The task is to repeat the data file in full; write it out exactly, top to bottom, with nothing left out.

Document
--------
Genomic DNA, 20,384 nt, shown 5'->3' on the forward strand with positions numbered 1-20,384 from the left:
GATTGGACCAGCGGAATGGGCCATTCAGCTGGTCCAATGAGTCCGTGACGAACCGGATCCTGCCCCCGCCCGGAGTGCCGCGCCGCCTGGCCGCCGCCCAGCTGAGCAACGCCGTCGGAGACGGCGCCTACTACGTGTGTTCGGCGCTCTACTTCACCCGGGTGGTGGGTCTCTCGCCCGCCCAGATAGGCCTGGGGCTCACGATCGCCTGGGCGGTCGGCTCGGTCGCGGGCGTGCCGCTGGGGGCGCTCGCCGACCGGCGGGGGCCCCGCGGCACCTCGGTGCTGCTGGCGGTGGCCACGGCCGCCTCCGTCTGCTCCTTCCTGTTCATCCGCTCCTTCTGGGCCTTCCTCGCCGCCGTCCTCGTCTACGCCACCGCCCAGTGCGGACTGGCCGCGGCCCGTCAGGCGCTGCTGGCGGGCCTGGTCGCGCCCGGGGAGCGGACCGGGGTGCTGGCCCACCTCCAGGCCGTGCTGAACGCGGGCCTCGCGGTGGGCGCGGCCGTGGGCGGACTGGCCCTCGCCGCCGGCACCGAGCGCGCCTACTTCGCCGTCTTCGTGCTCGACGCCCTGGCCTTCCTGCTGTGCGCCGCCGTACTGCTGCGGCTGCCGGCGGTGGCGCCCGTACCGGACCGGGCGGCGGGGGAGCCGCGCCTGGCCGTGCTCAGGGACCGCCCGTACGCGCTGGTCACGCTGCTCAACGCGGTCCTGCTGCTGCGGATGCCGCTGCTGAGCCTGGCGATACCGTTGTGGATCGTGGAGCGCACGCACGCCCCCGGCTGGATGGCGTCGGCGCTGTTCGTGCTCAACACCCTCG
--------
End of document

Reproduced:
Genomic DNA, 20,384 nt, shown 5'->3' on the forward strand with positions numbered 1-20,384 from the left:
GATTGGACCAGCGGAATGGGCCATTCAGCTGGTCCAATGAGTCCGTGACGAACCGGATCCTGCCCCCGCCCGGAGTGCCGCGCCGCCTGGCCGCCGCCCAGCTGAGCAACGCCGTCGGAGACGGCGCCTACTACGTGTGTTCGGCGCTCTACTTCACCCGGGTGGTGGGTCTCTCGCCCGCCCAGATAGGCCTGGGGCTCACGATCGCCTGGGCGGTCGGCTCGGTCGCGGGCGTGCCGCTGGGGGCGCTCGCCGACCGGCGGGGGCCCCGCGGCACCTCGGTGCTGCTGGCGGTGGCCACGGCCGCCTCCGTCTGCTCCTTCCTGTTCATCCGCTCCTTCTGGGCCTTCCTCGCCGCCGTCCTCGTCTACGCCACCGCCCAGTGCGGACTGGCCGCGGCCCGTCAGGCGCTGCTGGCGGGCCTGGTCGCGCCCGGGGAGCGGACCGGGGTGCTGGCCCACCTCCAGGCCGTGCTGAACGCGGGCCTCGCGGTGGGCGCGGCCGTGGGCGGACTGGCCCTCGCCGCCGGCACCGAGCGCGCCTACTTCGCCGTCTTCGTGCTCGACGCCCTGGCCTTCCTGCTGTGCGCCGCCGTACTGCTGCGGCTGCCGGCGGTGGCGCCCGTACCGGACCGGGCGGCGGGGGAGCCGCGCCTGGCCGTGCTCAGGGACCGCCCGTACGCGCTGGTCACGCTGCTCAACGCGGTCCTGCTGCTGCGGATGCCGCTGCTGAGCCTGGCGATACCGTTGTGGATCGTGGAGCGCACGCACGCCCCCGGCTGGATGGCGTCGGCGCTGTTCGTGCTCAACACCCTCG